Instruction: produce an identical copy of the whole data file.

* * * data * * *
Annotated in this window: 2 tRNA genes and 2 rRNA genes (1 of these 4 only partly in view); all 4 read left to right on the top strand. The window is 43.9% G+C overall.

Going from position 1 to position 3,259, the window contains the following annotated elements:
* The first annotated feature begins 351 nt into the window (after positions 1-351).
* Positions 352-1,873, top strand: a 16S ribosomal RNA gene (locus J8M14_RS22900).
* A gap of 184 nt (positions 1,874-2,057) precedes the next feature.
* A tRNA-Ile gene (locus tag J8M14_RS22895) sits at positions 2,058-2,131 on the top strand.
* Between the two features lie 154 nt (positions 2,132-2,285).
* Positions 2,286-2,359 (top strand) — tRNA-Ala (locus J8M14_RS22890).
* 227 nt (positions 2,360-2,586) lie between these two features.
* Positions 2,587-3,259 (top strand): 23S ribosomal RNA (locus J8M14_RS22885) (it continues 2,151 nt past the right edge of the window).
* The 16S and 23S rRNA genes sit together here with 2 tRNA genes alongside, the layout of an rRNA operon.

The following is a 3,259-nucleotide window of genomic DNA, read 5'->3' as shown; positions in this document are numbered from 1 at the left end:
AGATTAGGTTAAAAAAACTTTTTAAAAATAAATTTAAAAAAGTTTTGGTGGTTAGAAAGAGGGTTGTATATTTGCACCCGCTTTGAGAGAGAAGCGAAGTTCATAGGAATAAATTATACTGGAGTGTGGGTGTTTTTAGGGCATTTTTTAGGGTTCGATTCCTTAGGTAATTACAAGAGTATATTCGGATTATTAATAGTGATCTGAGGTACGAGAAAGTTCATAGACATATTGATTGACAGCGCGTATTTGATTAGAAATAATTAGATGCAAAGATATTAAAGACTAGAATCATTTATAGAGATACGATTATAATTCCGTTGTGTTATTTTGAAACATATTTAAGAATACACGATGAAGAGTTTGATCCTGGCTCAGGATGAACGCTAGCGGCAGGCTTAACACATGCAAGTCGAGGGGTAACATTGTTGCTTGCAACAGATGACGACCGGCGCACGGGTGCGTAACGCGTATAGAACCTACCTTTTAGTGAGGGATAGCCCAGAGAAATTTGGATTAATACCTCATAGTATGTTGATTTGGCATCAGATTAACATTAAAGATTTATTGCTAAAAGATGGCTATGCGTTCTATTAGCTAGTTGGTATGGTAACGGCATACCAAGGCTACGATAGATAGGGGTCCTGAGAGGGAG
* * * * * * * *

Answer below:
Annotated in this window: 2 tRNA genes and 2 rRNA genes (1 of these 4 only partly in view); all 4 read left to right on the top strand. The window is 43.9% G+C overall.

Going from position 1 to position 3,259, the window contains the following annotated elements:
* The first annotated feature begins 351 nt into the window (after positions 1-351).
* Positions 352-1,873, top strand: a 16S ribosomal RNA gene (locus J8M14_RS22900).
* A gap of 184 nt (positions 1,874-2,057) precedes the next feature.
* A tRNA-Ile gene (locus tag J8M14_RS22895) sits at positions 2,058-2,131 on the top strand.
* Between the two features lie 154 nt (positions 2,132-2,285).
* Positions 2,286-2,359 (top strand) — tRNA-Ala (locus J8M14_RS22890).
* 227 nt (positions 2,360-2,586) lie between these two features.
* Positions 2,587-3,259 (top strand): 23S ribosomal RNA (locus J8M14_RS22885) (it continues 2,151 nt past the right edge of the window).
* The 16S and 23S rRNA genes sit together here with 2 tRNA genes alongside, the layout of an rRNA operon.

The following is a 3,259-nucleotide window of genomic DNA, read 5'->3' as shown; positions in this document are numbered from 1 at the left end:
AGATTAGGTTAAAAAAACTTTTTAAAAATAAATTTAAAAAAGTTTTGGTGGTTAGAAAGAGGGTTGTATATTTGCACCCGCTTTGAGAGAGAAGCGAAGTTCATAGGAATAAATTATACTGGAGTGTGGGTGTTTTTAGGGCATTTTTTAGGGTTCGATTCCTTAGGTAATTACAAGAGTATATTCGGATTATTAATAGTGATCTGAGGTACGAGAAAGTTCATAGACATATTGATTGACAGCGCGTATTTGATTAGAAATAATTAGATGCAAAGATATTAAAGACTAGAATCATTTATAGAGATACGATTATAATTCCGTTGTGTTATTTTGAAACATATTTAAGAATACACGATGAAGAGTTTGATCCTGGCTCAGGATGAACGCTAGCGGCAGGCTTAACACATGCAAGTCGAGGGGTAACATTGTTGCTTGCAACAGATGACGACCGGCGCACGGGTGCGTAACGCGTATAGAACCTACCTTTTAGTGAGGGATAGCCCAGAGAAATTTGGATTAATACCTCATAGTATGTTGATTTGGCATCAGATTAACATTAAAGATTTATTGCTAAAAGATGGCTATGCGTTCTATTAGCTAGTTGGTATGGTAACGGCATACCAAGGCTACGATAGATAGGGGTCCTGAGAGGGAG